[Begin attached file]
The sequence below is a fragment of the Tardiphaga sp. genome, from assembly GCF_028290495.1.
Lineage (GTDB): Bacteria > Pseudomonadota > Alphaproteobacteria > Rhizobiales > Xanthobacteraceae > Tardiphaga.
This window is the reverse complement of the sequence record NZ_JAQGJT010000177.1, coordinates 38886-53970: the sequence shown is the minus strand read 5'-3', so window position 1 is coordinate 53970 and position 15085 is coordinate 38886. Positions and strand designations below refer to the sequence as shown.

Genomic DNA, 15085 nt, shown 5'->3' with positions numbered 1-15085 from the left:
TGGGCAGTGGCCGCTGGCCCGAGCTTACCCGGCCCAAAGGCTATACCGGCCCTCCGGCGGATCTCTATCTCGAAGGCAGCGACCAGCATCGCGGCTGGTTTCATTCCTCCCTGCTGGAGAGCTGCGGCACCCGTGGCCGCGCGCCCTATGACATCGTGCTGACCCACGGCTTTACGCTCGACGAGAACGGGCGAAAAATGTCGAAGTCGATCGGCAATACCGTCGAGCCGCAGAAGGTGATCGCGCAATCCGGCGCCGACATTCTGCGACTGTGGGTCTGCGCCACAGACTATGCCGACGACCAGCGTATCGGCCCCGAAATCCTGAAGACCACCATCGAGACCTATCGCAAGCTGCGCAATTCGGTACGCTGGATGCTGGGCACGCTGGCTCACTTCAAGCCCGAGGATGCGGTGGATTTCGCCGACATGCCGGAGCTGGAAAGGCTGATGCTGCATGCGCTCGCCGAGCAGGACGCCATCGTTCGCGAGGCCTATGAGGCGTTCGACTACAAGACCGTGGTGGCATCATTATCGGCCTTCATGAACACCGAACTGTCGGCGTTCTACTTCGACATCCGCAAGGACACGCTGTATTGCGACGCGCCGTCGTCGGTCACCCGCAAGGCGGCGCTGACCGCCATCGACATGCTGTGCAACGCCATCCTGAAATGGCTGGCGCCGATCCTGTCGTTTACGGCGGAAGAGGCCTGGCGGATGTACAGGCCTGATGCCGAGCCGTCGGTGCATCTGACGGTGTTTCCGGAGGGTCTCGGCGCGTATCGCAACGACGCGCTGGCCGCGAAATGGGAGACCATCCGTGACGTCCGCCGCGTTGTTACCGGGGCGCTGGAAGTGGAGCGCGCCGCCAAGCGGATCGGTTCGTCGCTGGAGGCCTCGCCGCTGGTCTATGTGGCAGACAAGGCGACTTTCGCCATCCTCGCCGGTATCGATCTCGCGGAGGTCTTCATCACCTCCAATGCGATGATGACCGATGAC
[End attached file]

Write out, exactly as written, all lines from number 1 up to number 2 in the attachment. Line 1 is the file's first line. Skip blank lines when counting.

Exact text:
The sequence below is a fragment of the Tardiphaga sp. genome, from assembly GCF_028290495.1.
Lineage (GTDB): Bacteria > Pseudomonadota > Alphaproteobacteria > Rhizobiales > Xanthobacteraceae > Tardiphaga.